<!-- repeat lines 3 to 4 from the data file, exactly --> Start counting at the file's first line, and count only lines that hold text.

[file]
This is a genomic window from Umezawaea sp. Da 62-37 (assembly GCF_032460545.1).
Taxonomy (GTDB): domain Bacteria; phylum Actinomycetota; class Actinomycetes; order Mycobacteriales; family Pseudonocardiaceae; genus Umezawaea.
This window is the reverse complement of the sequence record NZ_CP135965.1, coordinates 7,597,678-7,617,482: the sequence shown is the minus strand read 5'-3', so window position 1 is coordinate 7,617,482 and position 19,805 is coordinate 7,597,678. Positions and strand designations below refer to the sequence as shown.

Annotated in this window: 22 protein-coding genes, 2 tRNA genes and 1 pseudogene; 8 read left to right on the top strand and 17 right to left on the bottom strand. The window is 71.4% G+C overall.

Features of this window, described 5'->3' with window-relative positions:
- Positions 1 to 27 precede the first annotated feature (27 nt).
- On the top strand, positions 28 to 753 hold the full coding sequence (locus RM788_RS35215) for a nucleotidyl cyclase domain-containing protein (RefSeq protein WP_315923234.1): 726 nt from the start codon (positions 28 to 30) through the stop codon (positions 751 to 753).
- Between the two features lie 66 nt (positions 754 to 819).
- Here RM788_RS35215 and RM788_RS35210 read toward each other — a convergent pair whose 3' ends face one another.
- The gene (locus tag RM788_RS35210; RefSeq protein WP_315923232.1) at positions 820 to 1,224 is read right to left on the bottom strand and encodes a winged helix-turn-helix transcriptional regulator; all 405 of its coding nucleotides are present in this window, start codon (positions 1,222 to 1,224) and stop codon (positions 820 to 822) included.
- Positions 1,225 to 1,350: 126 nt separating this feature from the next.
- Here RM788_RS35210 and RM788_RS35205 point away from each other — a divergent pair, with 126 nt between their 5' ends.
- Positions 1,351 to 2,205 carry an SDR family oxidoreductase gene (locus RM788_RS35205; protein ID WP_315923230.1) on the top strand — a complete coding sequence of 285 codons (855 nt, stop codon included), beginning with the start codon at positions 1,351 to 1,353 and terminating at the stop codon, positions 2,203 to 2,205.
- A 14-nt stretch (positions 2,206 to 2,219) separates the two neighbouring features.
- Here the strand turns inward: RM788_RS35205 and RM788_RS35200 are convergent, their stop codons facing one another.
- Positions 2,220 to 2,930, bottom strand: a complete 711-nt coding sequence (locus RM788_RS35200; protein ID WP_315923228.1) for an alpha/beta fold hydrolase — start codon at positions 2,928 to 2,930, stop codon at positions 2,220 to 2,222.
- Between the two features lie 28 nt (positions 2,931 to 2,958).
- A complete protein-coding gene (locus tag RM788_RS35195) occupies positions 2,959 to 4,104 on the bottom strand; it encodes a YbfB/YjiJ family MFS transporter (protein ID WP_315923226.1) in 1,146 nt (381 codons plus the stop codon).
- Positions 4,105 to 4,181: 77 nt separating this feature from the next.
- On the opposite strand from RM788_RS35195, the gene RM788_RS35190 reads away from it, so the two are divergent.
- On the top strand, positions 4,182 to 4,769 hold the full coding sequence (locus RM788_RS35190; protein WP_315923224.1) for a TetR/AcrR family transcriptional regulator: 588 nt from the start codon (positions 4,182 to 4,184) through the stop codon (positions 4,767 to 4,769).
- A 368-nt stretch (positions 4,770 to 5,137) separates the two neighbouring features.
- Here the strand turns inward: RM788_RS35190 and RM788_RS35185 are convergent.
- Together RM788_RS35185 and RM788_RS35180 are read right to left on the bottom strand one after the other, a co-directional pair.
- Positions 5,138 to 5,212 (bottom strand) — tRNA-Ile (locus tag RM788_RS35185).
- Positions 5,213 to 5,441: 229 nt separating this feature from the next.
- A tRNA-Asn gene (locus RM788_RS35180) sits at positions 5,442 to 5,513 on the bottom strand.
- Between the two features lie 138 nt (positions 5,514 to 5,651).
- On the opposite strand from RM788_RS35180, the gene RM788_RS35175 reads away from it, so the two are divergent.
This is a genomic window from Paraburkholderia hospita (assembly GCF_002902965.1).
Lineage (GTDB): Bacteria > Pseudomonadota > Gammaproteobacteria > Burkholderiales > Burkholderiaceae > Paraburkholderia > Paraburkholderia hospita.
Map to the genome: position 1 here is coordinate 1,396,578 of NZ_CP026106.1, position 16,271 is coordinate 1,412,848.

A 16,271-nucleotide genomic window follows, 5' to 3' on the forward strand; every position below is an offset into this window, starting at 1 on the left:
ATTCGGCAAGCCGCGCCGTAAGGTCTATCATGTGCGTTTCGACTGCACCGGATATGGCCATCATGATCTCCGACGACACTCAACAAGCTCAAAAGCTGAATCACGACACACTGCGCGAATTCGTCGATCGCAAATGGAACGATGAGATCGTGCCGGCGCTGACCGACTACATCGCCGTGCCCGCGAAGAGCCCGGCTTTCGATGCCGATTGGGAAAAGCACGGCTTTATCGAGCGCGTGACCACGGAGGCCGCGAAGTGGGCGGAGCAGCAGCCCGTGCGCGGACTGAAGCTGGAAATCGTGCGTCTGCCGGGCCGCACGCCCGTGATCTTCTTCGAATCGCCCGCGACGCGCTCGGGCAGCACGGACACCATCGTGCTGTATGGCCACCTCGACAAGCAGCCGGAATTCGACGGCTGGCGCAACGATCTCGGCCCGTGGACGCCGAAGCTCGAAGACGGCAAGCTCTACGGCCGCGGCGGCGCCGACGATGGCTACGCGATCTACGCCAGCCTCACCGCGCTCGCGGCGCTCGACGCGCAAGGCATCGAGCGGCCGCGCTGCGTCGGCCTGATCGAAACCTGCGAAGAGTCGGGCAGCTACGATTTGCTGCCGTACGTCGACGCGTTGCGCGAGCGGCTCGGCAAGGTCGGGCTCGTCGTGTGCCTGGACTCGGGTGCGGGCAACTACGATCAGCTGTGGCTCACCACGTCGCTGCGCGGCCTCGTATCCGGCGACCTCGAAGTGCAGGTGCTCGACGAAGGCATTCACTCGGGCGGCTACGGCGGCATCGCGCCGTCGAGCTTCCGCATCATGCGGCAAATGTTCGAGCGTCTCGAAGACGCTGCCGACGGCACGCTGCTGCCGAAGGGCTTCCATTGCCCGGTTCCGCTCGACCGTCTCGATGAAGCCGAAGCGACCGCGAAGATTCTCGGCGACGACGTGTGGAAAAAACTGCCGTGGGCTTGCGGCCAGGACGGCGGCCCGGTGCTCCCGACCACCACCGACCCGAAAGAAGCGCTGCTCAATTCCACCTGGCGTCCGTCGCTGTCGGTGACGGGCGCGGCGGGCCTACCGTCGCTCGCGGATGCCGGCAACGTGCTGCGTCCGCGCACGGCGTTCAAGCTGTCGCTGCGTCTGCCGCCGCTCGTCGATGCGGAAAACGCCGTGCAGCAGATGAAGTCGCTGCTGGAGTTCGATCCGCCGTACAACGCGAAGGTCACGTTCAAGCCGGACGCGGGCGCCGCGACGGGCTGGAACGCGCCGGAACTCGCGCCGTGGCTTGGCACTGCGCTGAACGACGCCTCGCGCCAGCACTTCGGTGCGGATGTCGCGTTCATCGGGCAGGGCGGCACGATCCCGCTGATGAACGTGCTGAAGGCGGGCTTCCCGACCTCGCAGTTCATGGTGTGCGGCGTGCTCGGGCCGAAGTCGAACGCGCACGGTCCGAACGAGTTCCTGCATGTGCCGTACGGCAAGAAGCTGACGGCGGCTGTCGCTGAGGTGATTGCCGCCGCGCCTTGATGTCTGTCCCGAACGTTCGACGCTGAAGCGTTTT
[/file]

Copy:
This window is the reverse complement of the sequence record NZ_CP135965.1, coordinates 7,597,678-7,617,482: the sequence shown is the minus strand read 5'-3', so window position 1 is coordinate 7,617,482 and position 19,805 is coordinate 7,597,678. Positions and strand designations below refer to the sequence as shown.

Annotated in this window: 22 protein-coding genes, 2 tRNA genes and 1 pseudogene; 8 read left to right on the top strand and 17 right to left on the bottom strand. The window is 71.4% G+C overall.